An orphan disease is any disease that affects a small percentage of the population.
- Childhood dermatomyositis
- Idiopathic inflammatory myopathy
Dermatomyositis is a progressive connective tissue disorder characterized by inflammatory and degenerative changes of the muscles and skin. Skin abnormalities associated with dermatomyositis often include a distinctive reddish-purple rash (heliotrope rash) on the upper eyelids, across the cheeks and bridge of the nose in a "butterfly" distribution, the forehead, or additional skin regions; scaling and degenerative (atrophic) changes of affected skin on the extending surfaces of the knuckles, elbows, knees, and/or other regions (Gottron's sign); an abnormal accumulation of fluid (edema) in body tissues surrounding the eyes; and/or other features.
Signs & Symptoms
- muscle weakness
- muscles may be stiff, sore, and/or tender
- degeneration and muscle wasting
- awkward manner of walking
- gradual inability to perform certain tasks: such as lifting the arms, climbing steps, or dressing
- inability to raise the head from the pillow when lying down
- difficulties swallowing (dysphagia)
- distinctive reddish-purple or lilac (i.e., heliotrope) rash
The specific underlying cause or causes of dermatomyositis remain unknown. However, evidence suggests that genetic, immune, and environmental factors play some role.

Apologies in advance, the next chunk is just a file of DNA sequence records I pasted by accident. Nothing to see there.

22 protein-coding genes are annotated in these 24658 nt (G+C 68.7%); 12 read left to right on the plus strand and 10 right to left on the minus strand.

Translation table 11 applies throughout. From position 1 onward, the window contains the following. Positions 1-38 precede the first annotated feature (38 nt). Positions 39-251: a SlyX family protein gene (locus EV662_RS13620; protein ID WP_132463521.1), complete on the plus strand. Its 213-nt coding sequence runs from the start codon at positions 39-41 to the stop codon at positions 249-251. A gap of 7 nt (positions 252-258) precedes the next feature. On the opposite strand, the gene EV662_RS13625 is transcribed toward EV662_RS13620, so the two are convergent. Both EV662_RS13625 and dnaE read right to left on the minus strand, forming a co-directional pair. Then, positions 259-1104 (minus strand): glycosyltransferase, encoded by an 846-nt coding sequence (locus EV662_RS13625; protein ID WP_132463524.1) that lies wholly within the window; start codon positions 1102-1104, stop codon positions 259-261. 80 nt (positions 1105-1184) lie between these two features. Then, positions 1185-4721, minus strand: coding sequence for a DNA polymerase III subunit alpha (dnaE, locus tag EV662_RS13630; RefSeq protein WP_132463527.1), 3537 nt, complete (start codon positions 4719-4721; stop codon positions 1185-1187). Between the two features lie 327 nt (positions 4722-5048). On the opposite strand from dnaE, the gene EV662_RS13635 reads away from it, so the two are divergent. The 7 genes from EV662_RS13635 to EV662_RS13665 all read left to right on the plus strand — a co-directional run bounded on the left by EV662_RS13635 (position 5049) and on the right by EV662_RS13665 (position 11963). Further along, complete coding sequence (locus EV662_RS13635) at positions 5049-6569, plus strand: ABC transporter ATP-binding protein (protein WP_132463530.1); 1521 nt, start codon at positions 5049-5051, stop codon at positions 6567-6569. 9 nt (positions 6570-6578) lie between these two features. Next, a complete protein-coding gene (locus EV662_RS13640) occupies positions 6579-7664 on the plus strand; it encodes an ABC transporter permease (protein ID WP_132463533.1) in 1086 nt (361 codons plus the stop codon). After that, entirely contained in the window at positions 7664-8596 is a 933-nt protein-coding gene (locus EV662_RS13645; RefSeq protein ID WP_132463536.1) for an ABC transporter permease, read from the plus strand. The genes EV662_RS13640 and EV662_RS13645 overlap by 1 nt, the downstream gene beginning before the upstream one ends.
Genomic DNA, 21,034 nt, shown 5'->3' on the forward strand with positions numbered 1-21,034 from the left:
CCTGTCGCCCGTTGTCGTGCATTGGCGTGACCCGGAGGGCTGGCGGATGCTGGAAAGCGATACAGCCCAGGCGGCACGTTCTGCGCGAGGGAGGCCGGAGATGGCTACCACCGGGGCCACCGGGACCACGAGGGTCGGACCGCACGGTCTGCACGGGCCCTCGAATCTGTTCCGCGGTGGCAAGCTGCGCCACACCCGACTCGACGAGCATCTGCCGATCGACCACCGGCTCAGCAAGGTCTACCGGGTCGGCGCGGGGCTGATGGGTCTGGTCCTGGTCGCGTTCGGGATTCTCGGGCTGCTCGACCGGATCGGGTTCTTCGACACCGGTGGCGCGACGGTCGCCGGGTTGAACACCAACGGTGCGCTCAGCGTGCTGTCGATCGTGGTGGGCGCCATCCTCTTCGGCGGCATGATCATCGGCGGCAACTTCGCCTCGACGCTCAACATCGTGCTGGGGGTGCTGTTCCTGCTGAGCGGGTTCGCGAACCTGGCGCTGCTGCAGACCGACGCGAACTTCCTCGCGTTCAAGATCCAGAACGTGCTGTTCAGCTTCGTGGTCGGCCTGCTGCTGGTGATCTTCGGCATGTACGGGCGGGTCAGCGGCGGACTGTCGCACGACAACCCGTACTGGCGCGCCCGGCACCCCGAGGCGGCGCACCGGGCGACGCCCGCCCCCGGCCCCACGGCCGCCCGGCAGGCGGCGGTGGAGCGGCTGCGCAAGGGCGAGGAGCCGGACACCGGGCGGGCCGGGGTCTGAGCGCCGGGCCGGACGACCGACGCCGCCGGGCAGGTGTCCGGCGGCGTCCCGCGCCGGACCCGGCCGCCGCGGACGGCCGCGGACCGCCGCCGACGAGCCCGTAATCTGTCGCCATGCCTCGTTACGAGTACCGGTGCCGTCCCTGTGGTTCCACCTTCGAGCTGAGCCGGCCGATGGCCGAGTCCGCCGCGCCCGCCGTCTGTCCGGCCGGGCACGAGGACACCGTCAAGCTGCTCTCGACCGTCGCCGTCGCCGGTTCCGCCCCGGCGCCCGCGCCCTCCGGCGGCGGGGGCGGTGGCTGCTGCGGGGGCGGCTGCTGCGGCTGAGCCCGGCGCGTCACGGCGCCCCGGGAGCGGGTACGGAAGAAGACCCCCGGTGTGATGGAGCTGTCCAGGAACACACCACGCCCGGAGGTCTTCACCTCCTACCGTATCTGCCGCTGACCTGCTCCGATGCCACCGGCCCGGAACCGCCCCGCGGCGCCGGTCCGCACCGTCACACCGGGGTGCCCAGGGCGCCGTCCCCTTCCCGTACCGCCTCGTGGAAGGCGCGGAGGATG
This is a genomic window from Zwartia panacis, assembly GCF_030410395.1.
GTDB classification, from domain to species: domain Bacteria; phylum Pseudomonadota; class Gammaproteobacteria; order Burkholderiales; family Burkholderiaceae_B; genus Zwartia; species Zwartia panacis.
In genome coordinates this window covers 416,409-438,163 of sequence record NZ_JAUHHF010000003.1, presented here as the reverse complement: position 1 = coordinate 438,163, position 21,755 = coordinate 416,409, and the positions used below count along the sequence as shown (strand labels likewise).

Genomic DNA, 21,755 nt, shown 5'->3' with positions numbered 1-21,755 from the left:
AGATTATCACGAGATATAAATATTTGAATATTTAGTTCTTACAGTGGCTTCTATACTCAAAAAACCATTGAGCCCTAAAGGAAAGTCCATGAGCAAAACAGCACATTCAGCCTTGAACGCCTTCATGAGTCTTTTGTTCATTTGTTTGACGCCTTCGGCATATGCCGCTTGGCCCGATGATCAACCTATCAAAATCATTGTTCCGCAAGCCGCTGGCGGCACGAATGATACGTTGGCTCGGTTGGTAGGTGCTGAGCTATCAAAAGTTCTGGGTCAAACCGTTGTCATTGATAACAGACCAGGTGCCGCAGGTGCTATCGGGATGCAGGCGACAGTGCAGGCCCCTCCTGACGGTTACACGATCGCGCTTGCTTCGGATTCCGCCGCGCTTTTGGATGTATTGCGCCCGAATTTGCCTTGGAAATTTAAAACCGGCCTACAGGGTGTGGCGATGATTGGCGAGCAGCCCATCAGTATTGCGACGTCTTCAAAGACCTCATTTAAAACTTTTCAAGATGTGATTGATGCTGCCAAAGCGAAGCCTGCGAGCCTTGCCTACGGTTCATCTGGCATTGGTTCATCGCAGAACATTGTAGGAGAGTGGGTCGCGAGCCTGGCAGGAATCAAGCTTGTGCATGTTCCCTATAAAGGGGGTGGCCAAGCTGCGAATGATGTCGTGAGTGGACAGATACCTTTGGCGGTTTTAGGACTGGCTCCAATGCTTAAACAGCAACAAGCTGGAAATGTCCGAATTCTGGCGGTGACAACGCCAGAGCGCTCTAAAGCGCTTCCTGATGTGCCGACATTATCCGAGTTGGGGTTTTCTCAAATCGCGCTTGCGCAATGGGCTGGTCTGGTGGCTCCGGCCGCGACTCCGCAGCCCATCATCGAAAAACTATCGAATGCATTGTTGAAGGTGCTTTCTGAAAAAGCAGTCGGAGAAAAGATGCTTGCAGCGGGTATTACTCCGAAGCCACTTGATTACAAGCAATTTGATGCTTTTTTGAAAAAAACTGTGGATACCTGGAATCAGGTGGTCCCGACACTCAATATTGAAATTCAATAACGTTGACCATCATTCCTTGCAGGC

- Infancy through approximately age 80
- More commonly between 40 to 60 years
- Symptoms usually appear between the ages of five to 15 years
- Approximately three in 1,000,000 children are affected by juvenile dermatomyositis
- Females are affected by Dermatomyositis twice as often as males.
- Inclusion Body Myositis
- Systemic lupus erythematosus (SLE)
Dermatomyositis may be diagnosed based upon a detailed patient history, thorough clinical examination, detection of characteristic physical findings, and certain specialized tests.
- The treatment of dermatomyositis is directed toward the specific symptoms that are apparent in each individual
- Affected children may initially require high dose therapy with prednisone, which often results in a return of muscle enzyme levels toward normal levels within about one to two weeks
- As with adults, decreased muscle inflammation and improved muscle strength typically follow.
- Therapy with other immunosuppressive drugs, such as azathioprine, methotrexate, cyclophosphamide, chlorambucil, or cyclosporine, may be beneficial for some affected individuals who have an insufficient response to corticosteroid therapy alone, dose-limiting adverse effects, or frequent relapses.
- American Autoimmune &Related Diseases
- Myositis Association
- Arthritis Foundation
- Muscular Dystrophy Association